State may expand fight
against insurance fraud

The Hawaii agency is discussing
proposals for the next Legislative session
to include other types of fraud

More than $60 million is lost each year by Hawaii's car insurers to auto fraud.

But that number would be far higher if auto insurers could not refer suspected fraud cases to the state Insurance Division's fraud investigation branch, which actively began prosecuting such cases in 2000.

Currently, the branch's jurisdiction is limited to motor vehicle insurance fraud. A law passed as part of overall auto insurance reform during the 1997 Legislature attached criminal penalties to auto insurance fraud and created the fraud investigation branch.

But the Insurance Division may propose changes to expand the scope of the law during the upcoming legislative session that potentially could include other types of insurance fraud such as casualty and property, and workers' compensation, said Lei Fukumura, administrator for the branch.

"It's a proposal the Insurance Division has been discussing," Fukumura said.

Hawaii auto insurers are pleased with the investigation branch's work so far on auto fraud prosecution, noting the impact it has had on one area of insurance fraud that costs consumers a lot of money.

"We send them a ton of cases," GEICO General Manager Tim Dayton said. "In my opinion, it's a pretty aggressive start."

The cost to the driving public of auto insurance fraud is about $165 annually, according to Insurance Division figures.

Dayton notes that the cost of all auto insurance premiums in Hawaii amounted to just more than $509 million in 2002.

Most auto fraud cases typically involve nonexistent or exaggerated claims, Dayton said.

Either the vehicle already was damaged, or the owner submits a claim for an item that wasn't in the car. Sometimes the loss occurred at a time when the car wasn't insured, but the owner later purchased insurance and filed a claim for the loss, he said.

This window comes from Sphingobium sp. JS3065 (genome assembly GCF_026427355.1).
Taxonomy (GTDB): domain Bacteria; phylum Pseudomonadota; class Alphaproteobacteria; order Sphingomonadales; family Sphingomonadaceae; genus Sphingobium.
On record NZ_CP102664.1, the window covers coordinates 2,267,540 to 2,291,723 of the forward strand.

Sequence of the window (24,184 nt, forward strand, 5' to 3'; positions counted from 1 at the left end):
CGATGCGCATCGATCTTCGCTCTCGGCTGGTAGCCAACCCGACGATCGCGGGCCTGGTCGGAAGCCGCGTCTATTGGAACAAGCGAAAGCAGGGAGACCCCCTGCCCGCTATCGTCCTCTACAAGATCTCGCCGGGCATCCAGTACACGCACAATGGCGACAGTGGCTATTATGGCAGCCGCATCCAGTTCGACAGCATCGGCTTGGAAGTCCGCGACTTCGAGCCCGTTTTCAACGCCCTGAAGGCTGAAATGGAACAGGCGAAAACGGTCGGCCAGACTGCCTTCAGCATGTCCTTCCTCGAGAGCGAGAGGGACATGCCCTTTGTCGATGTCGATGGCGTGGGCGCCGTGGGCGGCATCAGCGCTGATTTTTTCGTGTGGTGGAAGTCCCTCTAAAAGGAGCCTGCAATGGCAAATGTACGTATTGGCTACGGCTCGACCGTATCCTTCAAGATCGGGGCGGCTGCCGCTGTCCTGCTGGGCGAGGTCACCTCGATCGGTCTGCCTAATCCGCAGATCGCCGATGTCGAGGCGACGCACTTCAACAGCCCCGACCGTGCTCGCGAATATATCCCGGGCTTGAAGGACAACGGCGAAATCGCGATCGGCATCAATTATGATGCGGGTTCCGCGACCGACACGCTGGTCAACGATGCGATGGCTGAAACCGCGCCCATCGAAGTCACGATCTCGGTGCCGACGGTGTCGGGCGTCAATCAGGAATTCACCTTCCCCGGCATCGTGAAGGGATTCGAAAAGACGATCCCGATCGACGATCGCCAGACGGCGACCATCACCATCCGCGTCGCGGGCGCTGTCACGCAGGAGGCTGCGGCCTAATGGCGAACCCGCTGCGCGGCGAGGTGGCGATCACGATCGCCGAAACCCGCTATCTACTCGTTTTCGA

Mike Onofrietti, vice president for AIG Hawaii, said street racing has influenced the number of fraudulent claims.

A car owner may remove major parts of his car and report the vehicle stolen. When the car is found, it will then be declared a total loss by the auto insurer. When the owner gets the money from the claim, he buys back the salvaged vehicle and uses the money to buy performance parts for the car, Onofrietti said.

"That's something we see," he said. "They take the money, buy back the shell of the car and put performance parts back in. We've been able to identify some of them and turn them over to the fraud unit."

As long as an auto insurer suspects fraud, the law requires the company to refer the case to the state Insurance Division's investigation branch, GEICO's Dayton said.

Seventeen individuals were successfully prosecuted for insurance fraud last year, the division said. Of those cases, about six involved GEICO claims, Dayton said.

Despite successful prosecutions, fraud is still a big factor in auto insurance rates, Dayton said.

"I would say, including all levels of fraud, probably 15 percent of what you spend on your auto insurance is related to fraud," he said.

Those found guilty of fraud are generally ordered to make restitution.

"The courts have been very good at awarding restitution," Dayton said. "If we pay out $5,000 on a fraud claim, they generally will award that amount as restitution."

But those convicted of fraud also can receive stiffer penalties.

Fraudulent claims under $300 are considered a misdemeanor. But those above $300 but less than $20,000 are considered Class C felonies. False claims above $20,000 are Class B felonies.

"When someone is prosecuting these things criminally -- when someone is guilty -- that person is much more willing to pay (restitution when they find out how) long a sentence they could receive," Dayton said.


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